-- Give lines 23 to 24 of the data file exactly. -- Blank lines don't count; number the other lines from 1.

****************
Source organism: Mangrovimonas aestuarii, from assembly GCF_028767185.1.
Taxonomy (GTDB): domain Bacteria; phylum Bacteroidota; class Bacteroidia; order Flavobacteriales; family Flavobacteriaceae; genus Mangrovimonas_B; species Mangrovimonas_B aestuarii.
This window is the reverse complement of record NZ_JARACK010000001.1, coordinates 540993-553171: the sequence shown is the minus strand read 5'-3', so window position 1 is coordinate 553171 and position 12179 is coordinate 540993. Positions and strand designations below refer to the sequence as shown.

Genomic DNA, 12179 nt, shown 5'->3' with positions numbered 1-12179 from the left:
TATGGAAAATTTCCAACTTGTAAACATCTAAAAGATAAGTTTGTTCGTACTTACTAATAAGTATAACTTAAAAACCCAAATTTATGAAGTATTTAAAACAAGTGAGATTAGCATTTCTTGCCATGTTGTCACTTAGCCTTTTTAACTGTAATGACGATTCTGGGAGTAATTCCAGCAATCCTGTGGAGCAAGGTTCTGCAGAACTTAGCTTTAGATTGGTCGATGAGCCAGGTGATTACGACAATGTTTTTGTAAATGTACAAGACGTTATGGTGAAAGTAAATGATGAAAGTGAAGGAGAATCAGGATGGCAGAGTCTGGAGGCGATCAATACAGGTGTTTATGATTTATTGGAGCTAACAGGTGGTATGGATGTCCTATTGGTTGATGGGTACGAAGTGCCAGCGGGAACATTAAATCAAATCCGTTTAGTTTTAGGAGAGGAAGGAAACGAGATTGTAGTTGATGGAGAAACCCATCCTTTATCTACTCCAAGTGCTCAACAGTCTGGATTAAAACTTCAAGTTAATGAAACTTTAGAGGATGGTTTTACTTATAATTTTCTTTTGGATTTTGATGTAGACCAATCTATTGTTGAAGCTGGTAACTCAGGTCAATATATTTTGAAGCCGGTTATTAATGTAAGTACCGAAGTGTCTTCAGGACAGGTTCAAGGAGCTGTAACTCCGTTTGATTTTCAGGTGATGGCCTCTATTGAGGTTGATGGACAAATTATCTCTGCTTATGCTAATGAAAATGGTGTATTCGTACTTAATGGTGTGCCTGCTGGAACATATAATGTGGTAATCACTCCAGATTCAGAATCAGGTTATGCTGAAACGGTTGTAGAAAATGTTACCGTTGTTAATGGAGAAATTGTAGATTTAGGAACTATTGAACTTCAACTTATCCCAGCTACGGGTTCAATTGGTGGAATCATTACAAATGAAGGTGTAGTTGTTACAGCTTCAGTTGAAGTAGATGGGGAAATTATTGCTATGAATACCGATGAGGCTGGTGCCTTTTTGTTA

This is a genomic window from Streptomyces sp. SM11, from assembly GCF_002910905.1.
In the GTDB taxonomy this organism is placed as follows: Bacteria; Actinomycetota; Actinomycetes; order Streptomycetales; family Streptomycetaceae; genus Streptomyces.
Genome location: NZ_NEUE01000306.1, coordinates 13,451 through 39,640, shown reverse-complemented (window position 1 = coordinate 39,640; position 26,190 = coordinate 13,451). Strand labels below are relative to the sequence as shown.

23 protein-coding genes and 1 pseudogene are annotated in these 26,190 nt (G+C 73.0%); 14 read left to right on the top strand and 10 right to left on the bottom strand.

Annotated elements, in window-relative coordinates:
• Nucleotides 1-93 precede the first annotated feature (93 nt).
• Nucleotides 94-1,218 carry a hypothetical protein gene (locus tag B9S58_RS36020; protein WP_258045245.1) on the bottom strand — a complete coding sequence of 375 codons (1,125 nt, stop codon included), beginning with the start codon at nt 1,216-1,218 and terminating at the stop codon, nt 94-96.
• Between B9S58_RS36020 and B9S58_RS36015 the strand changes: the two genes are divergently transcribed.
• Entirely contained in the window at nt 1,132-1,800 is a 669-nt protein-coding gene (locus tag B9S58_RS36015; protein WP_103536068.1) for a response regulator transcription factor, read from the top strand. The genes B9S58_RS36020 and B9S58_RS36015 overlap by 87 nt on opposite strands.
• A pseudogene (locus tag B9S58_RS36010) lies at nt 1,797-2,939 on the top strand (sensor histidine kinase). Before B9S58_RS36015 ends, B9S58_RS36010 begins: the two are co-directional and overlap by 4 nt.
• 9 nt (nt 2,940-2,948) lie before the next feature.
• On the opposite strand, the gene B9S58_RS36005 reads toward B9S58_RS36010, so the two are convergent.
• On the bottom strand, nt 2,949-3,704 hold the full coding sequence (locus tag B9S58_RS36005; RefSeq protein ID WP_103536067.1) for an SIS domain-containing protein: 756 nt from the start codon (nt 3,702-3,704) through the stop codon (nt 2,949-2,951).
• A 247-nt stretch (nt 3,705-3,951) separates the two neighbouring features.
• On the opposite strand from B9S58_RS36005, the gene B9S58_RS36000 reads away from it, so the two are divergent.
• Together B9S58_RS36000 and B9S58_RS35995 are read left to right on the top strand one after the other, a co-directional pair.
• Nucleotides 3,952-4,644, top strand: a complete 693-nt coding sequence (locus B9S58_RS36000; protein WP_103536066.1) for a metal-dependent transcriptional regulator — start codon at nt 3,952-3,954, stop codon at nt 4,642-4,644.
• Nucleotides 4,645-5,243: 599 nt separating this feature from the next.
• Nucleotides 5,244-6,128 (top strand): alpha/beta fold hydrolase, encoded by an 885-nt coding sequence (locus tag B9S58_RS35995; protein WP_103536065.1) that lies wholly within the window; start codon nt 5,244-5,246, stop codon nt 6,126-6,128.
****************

• Nucleotides 4,645-5,243: 599 nt separating this feature from the next.
• Nucleotides 5,244-6,128 (top strand): alpha/beta fold hydrolase, encoded by an 885-nt coding sequence (locus tag B9S58_RS35995; protein WP_103536065.1) that lies wholly within the window; start codon nt 5,244-5,246, stop codon nt 6,126-6,128.